G” gets into the action with words like benign, cologne, for­eign, reign, sign, resign and design. It is silent in the begin­ning of words like gnarl, gnaw, gnome, and gnu.

 

Silent Sources?

Did I ever say that Eng­lish was easy?

Why have a let­ter in a word when it’s silent in pro­nun­ci­a­tion? It is a ques­tion of pho­net­ics. The fact Eng­lish is such a fast-evolv­ing lan­guage and has many cen­tres of use gives many vari­a­tions in lan­guage use. Latin, Old French, Sax­on, Ger­man, Mid­dle and Old Eng­lish, Norse, have all had their impact on the lan­guage. The same is true for lands con­quered by the Eng­lish and lat­er the British which have intro­duced new words into the language.

Native American by kordspace CC0 Public Domain from PixabayTea, the favourite drink of the both Britain and Indi­an sub-con­ti­nent is a word adopt­ed from Hin­di, “chai”. It is also true of words like Mis­sis­sip­pi and cari­bou adopt­ed from the Algo­nquian tribes of North Amer­i­ca, oth­er native Amer­i­can tribes have also con­tributed to the lan­guage. The same is true for oth­er Euro­pean lan­guages which offer an influ­ence. Latin is the basis of Span­ish, Ital­ian and French, which have all influ­enced the lan­guage. Influ­ence of the Angles and Sax­ons brings points of sim­i­lar­i­ty to Ger­man and Dutch lan­guages. For exam­ple here in North Amer­i­ca the herb cilantro is com­mon­ly avail­able, yet it Britain it is corian­der. Cilantro is a Span­ish word adopt­ed in the USA and Canada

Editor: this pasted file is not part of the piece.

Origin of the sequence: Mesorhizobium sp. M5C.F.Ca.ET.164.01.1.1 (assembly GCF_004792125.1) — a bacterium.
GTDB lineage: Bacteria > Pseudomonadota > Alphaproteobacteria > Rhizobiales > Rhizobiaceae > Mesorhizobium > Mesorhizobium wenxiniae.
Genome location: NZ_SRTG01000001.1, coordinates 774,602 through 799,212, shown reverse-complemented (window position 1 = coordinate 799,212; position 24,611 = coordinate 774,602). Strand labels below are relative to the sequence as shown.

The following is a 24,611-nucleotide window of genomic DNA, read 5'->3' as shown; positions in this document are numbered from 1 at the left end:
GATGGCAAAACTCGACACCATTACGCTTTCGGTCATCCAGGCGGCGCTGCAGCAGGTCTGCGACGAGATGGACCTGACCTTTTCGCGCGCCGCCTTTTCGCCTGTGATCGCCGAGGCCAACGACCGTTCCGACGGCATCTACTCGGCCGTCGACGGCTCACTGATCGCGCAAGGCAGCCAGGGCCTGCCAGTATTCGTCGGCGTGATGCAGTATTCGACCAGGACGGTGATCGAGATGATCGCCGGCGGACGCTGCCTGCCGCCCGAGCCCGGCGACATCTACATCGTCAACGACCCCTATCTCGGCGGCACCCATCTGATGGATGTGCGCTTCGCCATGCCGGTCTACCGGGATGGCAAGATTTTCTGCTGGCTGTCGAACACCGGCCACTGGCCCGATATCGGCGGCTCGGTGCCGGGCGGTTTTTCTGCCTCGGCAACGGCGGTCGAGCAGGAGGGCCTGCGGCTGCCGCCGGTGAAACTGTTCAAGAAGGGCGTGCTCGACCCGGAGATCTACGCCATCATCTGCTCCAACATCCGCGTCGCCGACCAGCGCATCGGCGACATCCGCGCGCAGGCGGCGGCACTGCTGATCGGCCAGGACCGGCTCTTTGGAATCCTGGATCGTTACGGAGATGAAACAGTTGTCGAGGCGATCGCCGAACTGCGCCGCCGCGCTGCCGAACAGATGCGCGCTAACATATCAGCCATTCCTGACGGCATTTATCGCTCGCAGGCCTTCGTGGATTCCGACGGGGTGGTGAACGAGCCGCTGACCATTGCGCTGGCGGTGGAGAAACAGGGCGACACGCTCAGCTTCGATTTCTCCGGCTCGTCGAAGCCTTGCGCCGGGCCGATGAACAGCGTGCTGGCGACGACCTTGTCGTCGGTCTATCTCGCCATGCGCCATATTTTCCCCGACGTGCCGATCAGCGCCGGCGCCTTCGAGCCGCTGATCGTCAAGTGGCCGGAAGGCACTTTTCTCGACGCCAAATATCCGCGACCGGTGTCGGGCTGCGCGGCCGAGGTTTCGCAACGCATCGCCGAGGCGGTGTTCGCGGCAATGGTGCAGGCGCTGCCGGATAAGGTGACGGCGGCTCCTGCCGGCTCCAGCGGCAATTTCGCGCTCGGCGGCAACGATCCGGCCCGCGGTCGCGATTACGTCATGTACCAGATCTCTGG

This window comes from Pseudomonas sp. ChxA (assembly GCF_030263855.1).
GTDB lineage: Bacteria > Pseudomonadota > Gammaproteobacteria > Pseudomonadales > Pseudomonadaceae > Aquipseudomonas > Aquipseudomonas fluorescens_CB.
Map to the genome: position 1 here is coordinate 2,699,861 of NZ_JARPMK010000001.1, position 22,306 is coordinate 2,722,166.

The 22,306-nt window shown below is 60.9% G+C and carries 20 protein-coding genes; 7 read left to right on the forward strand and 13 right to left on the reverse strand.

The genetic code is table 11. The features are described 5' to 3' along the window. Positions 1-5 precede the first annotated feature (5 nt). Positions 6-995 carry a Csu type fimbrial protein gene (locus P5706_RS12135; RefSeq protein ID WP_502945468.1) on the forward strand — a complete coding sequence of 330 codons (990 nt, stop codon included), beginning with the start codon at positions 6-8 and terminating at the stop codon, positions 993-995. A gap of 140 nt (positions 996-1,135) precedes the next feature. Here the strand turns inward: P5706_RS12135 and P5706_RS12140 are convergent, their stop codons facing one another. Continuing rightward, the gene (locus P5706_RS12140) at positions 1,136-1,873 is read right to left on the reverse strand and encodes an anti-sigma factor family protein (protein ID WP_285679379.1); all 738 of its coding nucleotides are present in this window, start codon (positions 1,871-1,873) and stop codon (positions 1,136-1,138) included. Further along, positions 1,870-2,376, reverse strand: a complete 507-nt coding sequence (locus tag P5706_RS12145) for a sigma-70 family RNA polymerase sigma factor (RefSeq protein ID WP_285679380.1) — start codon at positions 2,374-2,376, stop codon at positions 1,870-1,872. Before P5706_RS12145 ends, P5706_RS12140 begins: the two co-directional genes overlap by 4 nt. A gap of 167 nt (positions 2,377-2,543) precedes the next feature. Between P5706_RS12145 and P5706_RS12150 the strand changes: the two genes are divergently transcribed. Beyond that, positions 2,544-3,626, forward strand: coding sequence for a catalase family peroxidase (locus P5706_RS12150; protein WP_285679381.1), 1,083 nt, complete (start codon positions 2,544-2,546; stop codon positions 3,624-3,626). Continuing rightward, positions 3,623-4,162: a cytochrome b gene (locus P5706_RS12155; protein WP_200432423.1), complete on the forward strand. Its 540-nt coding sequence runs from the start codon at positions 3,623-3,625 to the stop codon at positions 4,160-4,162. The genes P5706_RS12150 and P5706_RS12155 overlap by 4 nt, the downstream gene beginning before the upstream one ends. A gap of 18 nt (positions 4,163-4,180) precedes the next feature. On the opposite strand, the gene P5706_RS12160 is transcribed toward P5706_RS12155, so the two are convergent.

Oth­er words are man­u­fac­tured using base lan­guages, Greek and Latin and some oth­ers. For exam­ple the word tele­vi­sion comes from Ancient Greek (tèle), mean­ing ‘far’, and Latin visio, mean­ing ‘sight’. Like­ly bor­rowed from the French word télévi­sion (after drop­ping the accent marks), weird giv­en that John Logie Baird, a Scots­man invent­ed the product.

 

Hmmm…

I some­times won­der if we should sit down and agree a set of spellings that would be pho­net­ic in ori­gin. Yet whose pro­nun­ci­a­tion would we use? There are some words that are dif­fer­ent­ly pro­nounced in each land that speaks this lan­guage. For exam­ple how would we spell water? In Eng­land this is clear­ly pro­nounced with a ‘t’, but in parts of North Amer­i­ca that pro­nun­ci­a­tion is clos­er to hav­ing a ‘d’ in the middle.

It could be said those things gnaw and gnash at the gnome and the gnu. That caus­es me to ask how new is the gnu? There are some words where I believe the silent let­ter affects the pro­nun­ci­a­tion. We may not dis­tin­guish between cam­paign with a silent ‘g’ and cam­pain with­out. But I do think words like ‘gnarled’ begin with the faintest of ‘g’ sounds, I find myself catch­ing it in my teeth. The same can be said for ‘wreck’ where the ‘w’ is formed in the mouth and the ‘r’ is wrapped around it, it is not real­ly pro­nounced ‘reck’. The ‘r’ dif­fers slight­ly to that used in ‘rack’ or ‘rock’.

But then with pho­net­ics we would lose some of our abil­i­ty to use word-play in the lan­guage, which is such a cru­cial asset in humour. We would lose the bare bear. I would have ter­ri­ble trou­ble spelling physics with an “F”, prob­a­bly as much as spelling “feel­ing” with a ‘ph’. We would also lose the dif­fer­ence between phish and fish.

Relat­ed Material:

The fol­low­ing arti­cles are relat­ed to this one:

 

 

Buy Peter B. Giblett a cof­fee as a thank you. If you have ques­tions then please ask them via a com­ment. The images includ­ed here are from roy­al­ty free pub­lic domain image col­lec­tions, pho­tographs from Pix­abay, or from Peter Giblett’s per­son­al collection.